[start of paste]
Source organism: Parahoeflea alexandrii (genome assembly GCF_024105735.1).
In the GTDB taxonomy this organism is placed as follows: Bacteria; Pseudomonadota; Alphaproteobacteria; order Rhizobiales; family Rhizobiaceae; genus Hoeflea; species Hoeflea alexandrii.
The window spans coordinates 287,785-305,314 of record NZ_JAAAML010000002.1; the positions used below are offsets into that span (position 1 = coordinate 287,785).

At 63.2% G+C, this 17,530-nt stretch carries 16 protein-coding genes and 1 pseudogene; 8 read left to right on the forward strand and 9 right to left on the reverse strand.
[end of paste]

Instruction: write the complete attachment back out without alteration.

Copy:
Source organism: Parahoeflea alexandrii (genome assembly GCF_024105735.1).
In the GTDB taxonomy this organism is placed as follows: Bacteria; Pseudomonadota; Alphaproteobacteria; order Rhizobiales; family Rhizobiaceae; genus Hoeflea; species Hoeflea alexandrii.
The window spans coordinates 287,785-305,314 of record NZ_JAAAML010000002.1; the positions used below are offsets into that span (position 1 = coordinate 287,785).

At 63.2% G+C, this 17,530-nt stretch carries 16 protein-coding genes and 1 pseudogene; 8 read left to right on the forward strand and 9 right to left on the reverse strand.